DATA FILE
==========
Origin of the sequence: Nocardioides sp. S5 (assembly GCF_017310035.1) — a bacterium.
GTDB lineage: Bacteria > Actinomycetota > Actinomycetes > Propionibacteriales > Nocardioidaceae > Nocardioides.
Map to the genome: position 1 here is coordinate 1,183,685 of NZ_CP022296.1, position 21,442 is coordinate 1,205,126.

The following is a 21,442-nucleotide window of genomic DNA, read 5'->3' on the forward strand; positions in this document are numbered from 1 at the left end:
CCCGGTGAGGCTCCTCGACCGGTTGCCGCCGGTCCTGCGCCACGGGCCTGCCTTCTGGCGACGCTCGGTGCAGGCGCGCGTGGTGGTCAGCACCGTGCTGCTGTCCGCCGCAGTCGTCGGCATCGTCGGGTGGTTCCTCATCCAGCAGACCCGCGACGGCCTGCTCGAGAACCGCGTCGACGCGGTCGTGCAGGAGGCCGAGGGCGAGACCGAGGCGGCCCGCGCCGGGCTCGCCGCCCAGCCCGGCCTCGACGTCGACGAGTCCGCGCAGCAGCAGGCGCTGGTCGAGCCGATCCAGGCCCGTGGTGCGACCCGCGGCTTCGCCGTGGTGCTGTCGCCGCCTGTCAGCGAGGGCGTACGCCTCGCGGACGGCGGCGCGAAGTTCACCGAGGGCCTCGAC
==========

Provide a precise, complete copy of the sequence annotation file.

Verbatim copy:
Origin of the sequence: Nocardioides sp. S5 (assembly GCF_017310035.1) — a bacterium.
GTDB lineage: Bacteria > Actinomycetota > Actinomycetes > Propionibacteriales > Nocardioidaceae > Nocardioides.
Map to the genome: position 1 here is coordinate 1,183,685 of NZ_CP022296.1, position 21,442 is coordinate 1,205,126.

The following is a 21,442-nucleotide window of genomic DNA, read 5'->3' on the forward strand; positions in this document are numbered from 1 at the left end:
CCCGGTGAGGCTCCTCGACCGGTTGCCGCCGGTCCTGCGCCACGGGCCTGCCTTCTGGCGACGCTCGGTGCAGGCGCGCGTGGTGGTCAGCACCGTGCTGCTGTCCGCCGCAGTCGTCGGCATCGTCGGGTGGTTCCTCATCCAGCAGACCCGCGACGGCCTGCTCGAGAACCGCGTCGACGCGGTCGTGCAGGAGGCCGAGGGCGAGACCGAGGCGGCCCGCGCCGGGCTCGCCGCCCAGCCCGGCCTCGACGTCGACGAGTCCGCGCAGCAGCAGGCGCTGGTCGAGCCGATCCAGGCCCGTGGTGCGACCCGCGGCTTCGCCGTGGTGCTGTCGCCGCCTGTCAGCGAGGGCGTACGCCTCGCGGACGGCGGCGCGAAGTTCACCGAGGGCCTCGAC